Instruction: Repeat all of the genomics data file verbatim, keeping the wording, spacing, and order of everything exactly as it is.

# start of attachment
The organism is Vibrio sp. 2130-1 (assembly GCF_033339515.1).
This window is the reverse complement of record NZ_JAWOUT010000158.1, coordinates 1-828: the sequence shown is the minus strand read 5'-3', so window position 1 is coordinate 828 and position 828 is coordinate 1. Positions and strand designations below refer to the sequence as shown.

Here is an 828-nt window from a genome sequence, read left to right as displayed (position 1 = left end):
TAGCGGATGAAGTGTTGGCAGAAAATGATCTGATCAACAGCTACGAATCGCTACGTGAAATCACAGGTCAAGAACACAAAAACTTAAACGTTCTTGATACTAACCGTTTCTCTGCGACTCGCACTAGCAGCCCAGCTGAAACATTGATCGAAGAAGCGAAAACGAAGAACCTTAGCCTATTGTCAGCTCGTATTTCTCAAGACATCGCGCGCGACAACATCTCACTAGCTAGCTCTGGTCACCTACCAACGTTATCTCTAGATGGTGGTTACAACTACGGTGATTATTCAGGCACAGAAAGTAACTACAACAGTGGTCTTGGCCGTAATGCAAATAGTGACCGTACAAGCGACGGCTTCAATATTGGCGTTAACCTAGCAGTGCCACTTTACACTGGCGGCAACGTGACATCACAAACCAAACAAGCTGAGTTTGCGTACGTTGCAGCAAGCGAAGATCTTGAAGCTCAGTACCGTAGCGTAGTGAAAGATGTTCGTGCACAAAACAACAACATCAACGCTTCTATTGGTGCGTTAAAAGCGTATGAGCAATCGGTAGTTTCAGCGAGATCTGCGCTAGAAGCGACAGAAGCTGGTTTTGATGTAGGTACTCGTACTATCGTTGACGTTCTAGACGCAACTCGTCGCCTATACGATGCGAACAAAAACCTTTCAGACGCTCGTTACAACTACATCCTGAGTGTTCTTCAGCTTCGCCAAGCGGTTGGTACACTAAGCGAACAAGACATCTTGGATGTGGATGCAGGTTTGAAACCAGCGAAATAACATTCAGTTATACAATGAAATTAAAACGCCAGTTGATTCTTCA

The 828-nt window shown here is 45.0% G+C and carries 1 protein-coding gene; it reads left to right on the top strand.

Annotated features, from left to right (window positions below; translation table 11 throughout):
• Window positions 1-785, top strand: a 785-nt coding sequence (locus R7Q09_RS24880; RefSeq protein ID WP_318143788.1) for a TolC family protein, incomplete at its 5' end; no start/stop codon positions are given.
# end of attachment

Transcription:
The organism is Vibrio sp. 2130-1 (assembly GCF_033339515.1).
This window is the reverse complement of record NZ_JAWOUT010000158.1, coordinates 1-828: the sequence shown is the minus strand read 5'-3', so window position 1 is coordinate 828 and position 828 is coordinate 1. Positions and strand designations below refer to the sequence as shown.

Here is an 828-nt window from a genome sequence, read left to right as displayed (position 1 = left end):
TAGCGGATGAAGTGTTGGCAGAAAATGATCTGATCAACAGCTACGAATCGCTACGTGAAATCACAGGTCAAGAACACAAAAACTTAAACGTTCTTGATACTAACCGTTTCTCTGCGACTCGCACTAGCAGCCCAGCTGAAACATTGATCGAAGAAGCGAAAACGAAGAACCTTAGCCTATTGTCAGCTCGTATTTCTCAAGACATCGCGCGCGACAACATCTCACTAGCTAGCTCTGGTCACCTACCAACGTTATCTCTAGATGGTGGTTACAACTACGGTGATTATTCAGGCACAGAAAGTAACTACAACAGTGGTCTTGGCCGTAATGCAAATAGTGACCGTACAAGCGACGGCTTCAATATTGGCGTTAACCTAGCAGTGCCACTTTACACTGGCGGCAACGTGACATCACAAACCAAACAAGCTGAGTTTGCGTACGTTGCAGCAAGCGAAGATCTTGAAGCTCAGTACCGTAGCGTAGTGAAAGATGTTCGTGCACAAAACAACAACATCAACGCTTCTATTGGTGCGTTAAAAGCGTATGAGCAATCGGTAGTTTCAGCGAGATCTGCGCTAGAAGCGACAGAAGCTGGTTTTGATGTAGGTACTCGTACTATCGTTGACGTTCTAGACGCAACTCGTCGCCTATACGATGCGAACAAAAACCTTTCAGACGCTCGTTACAACTACATCCTGAGTGTTCTTCAGCTTCGCCAAGCGGTTGGTACACTAAGCGAACAAGACATCTTGGATGTGGATGCAGGTTTGAAACCAGCGAAATAACATTCAGTTATACAATGAAATTAAAACGCCAGTTGATTCTTCA

The 828-nt window shown here is 45.0% G+C and carries 1 protein-coding gene; it reads left to right on the top strand.

Annotated features, from left to right (window positions below; translation table 11 throughout):
• Window positions 1-785, top strand: a 785-nt coding sequence (locus R7Q09_RS24880; RefSeq protein ID WP_318143788.1) for a TolC family protein, incomplete at its 5' end; no start/stop codon positions are given.